What would you do if you found two orphaned raccoon kits?
I came home from work at the end of the day and, after walking Lucy, stumbled across a very large raccoon tail and it wasn’t moving. As I contemplated what to do with the deceased raccoon, I discovered raccoon babies nearby. Poor little angels!
I grabbed heavy gloves, a big towel, and a cat carrier. The terrified babies are now safe and sound and quarantined until I can get them to the Woodlands Wildlife Refuge which is where I brought the week old raccoon kit that was discovered on top of my car last May–almost exactly a year ago, how strange! (see original post Coon Mama Jama)
Since raccoons are nocturnal, the mom and babies must have come out last night and, for some unknown reason, the mom passed away. (I left a message for Animal Control. Don’t they usually test deceased raccoons for rabies?)That means the babies have been outside all day…and it’s been on-and-off raining all day. Oh no! That’s why their fur looks wet and messy. They must be really hungry. Looking up what to feed them now.
The raccoon kits are going to have to wait because first in line tomorrow for Mama Care is my youngest. She’s getting all four wisdom teeth out tomorrow!
Grumpy Cat, whose real name was Tardar Sauce, passed away and, guess what hon? Her obituary is everywhere! That’s pretty unusual, but then so is a cat who became an internet sensation! She encountered complications from a recent urinary tract infection and passed away on Tuesday.
I had a grumpy cat, too. Kimba had a perpetually sour look on her face, but we attributed it to shyness and to being a Himalayan. Kimba was rarely seen leading one friend to suspect she didn’t exist (shout out to Jeri!). She did, but preferred to stay in corners and shadows. Kimba really only liked two of the six people in her home–me and my youngest daughter. My previous Himalayan Katie, like Grumpy Cat, died young, whereas Kimba lived to be thirteen.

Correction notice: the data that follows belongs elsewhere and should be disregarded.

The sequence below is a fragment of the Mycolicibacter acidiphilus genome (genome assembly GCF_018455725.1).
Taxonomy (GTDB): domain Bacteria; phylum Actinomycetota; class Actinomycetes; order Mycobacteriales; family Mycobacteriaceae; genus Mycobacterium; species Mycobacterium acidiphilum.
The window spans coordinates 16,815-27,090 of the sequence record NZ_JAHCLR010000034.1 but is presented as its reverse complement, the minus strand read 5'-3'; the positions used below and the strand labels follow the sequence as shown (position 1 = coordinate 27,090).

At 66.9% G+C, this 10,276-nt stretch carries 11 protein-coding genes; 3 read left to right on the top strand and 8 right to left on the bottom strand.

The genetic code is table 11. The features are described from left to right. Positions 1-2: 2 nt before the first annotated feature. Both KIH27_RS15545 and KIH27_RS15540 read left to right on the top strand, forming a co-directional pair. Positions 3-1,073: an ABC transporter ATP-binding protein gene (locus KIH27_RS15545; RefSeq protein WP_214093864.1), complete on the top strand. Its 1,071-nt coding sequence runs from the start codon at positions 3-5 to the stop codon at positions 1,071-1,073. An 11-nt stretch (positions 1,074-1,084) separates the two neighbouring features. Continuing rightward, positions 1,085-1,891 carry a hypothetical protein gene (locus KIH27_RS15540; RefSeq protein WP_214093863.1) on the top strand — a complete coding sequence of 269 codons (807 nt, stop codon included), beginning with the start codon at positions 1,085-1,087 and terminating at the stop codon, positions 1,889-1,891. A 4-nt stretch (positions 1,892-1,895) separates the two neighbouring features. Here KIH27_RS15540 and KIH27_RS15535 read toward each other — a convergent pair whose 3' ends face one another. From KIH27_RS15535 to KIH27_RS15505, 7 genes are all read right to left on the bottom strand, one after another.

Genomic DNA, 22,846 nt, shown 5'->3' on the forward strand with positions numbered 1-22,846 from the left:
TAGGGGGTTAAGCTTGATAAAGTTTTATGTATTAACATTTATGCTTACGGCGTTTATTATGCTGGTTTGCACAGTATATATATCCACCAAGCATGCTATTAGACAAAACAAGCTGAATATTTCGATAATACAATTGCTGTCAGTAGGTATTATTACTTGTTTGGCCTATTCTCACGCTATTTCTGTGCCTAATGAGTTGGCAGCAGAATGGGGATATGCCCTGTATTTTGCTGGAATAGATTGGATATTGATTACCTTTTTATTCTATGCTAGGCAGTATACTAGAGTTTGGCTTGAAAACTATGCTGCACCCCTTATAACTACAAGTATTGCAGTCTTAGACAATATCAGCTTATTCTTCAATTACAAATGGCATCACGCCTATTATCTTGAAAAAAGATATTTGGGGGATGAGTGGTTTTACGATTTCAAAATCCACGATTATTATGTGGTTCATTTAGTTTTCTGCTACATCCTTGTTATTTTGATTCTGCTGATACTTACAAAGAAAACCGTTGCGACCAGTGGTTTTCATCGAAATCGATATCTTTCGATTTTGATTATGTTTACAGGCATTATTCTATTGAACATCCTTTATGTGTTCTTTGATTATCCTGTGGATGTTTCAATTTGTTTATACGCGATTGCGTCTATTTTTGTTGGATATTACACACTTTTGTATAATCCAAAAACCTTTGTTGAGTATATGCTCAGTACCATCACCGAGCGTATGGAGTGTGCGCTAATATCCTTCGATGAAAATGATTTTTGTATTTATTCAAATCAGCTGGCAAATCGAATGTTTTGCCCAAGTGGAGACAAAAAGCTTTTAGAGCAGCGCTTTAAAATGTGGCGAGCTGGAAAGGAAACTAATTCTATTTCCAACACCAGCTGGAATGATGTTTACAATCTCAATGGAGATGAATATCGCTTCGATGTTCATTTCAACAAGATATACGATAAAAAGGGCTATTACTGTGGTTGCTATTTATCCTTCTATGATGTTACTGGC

Our newest kitten, Midnight, prefers to be outside, but still wants acknowledgment, food, water, and a clean towel on which to nap. He’s a sweet little angel (unless you’re a bird or chipmunk) and wants nothing to do with the Lucy, our sometimes-a-sweet-angel-sometimes-a-maniac dog.
In memory of Kimba, Katie, and Grumpy Cat, and to all of the kitties who make us laugh–
–may you alway have full bellies, sunny spots, window views, warm blankets, attentive vets, and loving families!
Grumpy Cat became an internet sensation after her photo was posted on Reddit on September 22, 2012. It was suggested that the original photo was photoshopped, so we posted a few videos on YouTube. The videos went viral and her popularity has continued to increase!
We aren’t exactly sure about Grumpy Cats breed; but she looks nothing like her mother or father. She looks similar to a Ragdoll or Showshoe; but there have never been any of that breed around the house. Her mom is a calico domestic short hair cat and her father has grey and white stripes. (Though I suppose there could be a different father, promiscuous cats you know…)
Tardar Sauce visites the vet regularly and she has a clean bill of health. Her petite size and famous face is likely due to feline dwarfism and her rear end wobbles a bit when she walks due to this; otherwise she is a perfect little kitty! She is not a munchkin cat and was not bred purposefully from other munchkin cats.